If you don’t already know from the lack of posting, the boy is in town for the weekend.

I’ve been rather busy in anticipation of that, and I’ve been savoring the election win. Now, i know that my elation may soon fade as I realize that many of these folks we elected aren’t half as liberal as they ought to be…but c’mon. We have a little while before the 110th Congress is sworn in. Enjoy it.

On Thursday, we attended a discussion of the movie “Crash” hosted by CORE, an anti-racist group at YDS. And because we take intellectual reflection (and copyright law) seriously…Profs. Tricia Rose and Andre Willis led the conversation afterwards. Briefly, I have to say this. I was at long last relieved to be in a discussion of this movie where I was not the only person who thought it was terrible. As Prof. Rose put it, it was a movie that tries to play on and manipulate people with genuine interest and good will. But with flat stereotypes, nameless characters (think back, and try to figure out if you know them at all, except by the actor’s name), and a theory of race that comes down to “individual acts of meanness, not in invisible systems conferring dominance on my group.”

The gender implications are gawd-awful as well. Thandi Newton’s character describes the sexual assault which is perpetrated against her as an insult to her husband, and questions why he didn’t stop it. And the movie none too subtly implies that even the most sophisticated black woman, given the chance and some booze, will run her mouth to the point of provoking a racialized sexual assault. And if that’s not bad enough, in each of the “redemption” scenes…both of them depend on the racist assholes who did this in the first place. “Saved” by white men who don’t apologize or acknowledge their wrong doing, the choice between life and destruction is put on them…as if they have to chose to not be bigoted in order to live. Oh, noes.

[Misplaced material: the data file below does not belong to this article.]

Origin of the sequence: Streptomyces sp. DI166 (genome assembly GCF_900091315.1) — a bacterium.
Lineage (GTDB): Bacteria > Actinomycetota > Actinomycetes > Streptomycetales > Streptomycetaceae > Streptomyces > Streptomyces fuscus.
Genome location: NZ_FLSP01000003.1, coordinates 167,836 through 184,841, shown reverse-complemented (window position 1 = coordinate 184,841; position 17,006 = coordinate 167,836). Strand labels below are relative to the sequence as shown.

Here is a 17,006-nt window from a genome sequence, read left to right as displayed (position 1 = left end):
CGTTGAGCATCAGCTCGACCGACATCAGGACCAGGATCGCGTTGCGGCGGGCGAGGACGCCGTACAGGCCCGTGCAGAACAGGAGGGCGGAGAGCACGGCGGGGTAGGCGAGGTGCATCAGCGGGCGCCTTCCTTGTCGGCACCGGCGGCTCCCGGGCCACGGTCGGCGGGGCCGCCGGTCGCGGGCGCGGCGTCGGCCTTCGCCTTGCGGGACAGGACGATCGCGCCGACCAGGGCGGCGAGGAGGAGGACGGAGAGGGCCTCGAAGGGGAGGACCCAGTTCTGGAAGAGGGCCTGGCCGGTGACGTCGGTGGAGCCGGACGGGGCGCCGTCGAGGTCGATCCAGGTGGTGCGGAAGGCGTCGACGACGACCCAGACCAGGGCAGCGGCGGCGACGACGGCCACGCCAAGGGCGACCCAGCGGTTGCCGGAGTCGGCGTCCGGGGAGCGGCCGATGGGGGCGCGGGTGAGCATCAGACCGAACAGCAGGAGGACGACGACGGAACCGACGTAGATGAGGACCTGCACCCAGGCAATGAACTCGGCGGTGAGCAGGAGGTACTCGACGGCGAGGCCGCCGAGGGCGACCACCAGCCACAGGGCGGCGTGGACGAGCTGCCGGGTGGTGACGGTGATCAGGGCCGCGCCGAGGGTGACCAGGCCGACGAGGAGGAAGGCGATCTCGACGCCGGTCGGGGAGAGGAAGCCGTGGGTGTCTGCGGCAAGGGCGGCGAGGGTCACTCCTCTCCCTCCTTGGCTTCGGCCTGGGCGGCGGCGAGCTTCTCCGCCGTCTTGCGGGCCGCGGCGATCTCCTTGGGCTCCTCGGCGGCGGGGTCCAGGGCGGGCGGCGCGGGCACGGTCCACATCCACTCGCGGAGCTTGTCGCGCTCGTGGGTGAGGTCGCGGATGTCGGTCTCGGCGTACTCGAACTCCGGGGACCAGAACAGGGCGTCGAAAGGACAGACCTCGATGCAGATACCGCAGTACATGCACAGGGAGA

And so Prof. Rose broke it down, and we got to talking about what it would mean to have a movie, or a narrative that actually was serious about systemic racism. There was a real challenge in naming a positive agenda, at least one that could fit into two hours and a Hollywood set. Most interestingly for me, we talked about truth-telling, and the limits thereof. Even while many narratives of race in America are anything but truthful, and disguise, downplay, and dissemble about the magnitude of racism… Rose challenged us to understand the ways in which America was also addicted to the truth-telling as a never ending process, a stuck point of rehearsal and repetition of the pain. With no forward momentum, starting the process becomes a delay tactic when the “process” gets started a new with frightening regularity.

Prof. Leslie added that in models of forgiveness and healing in pastoral care, that the intermediate step between truth-telling and happily-ever-after is change. With the new knowledge one has, something has to change. And right now, one of the things I’m working on changing…is the conversation.

Overall, I was happy for the turnout, that we’d headlined an event with decent turnout and good discussion. One of the things I’ve worried about is making sure we’re not a “do-nothing” org, but rather having the feeling of momentum. But as it’s been raised, it’s extremely important to have extended conversation, one in which the next steps are chosen by consent.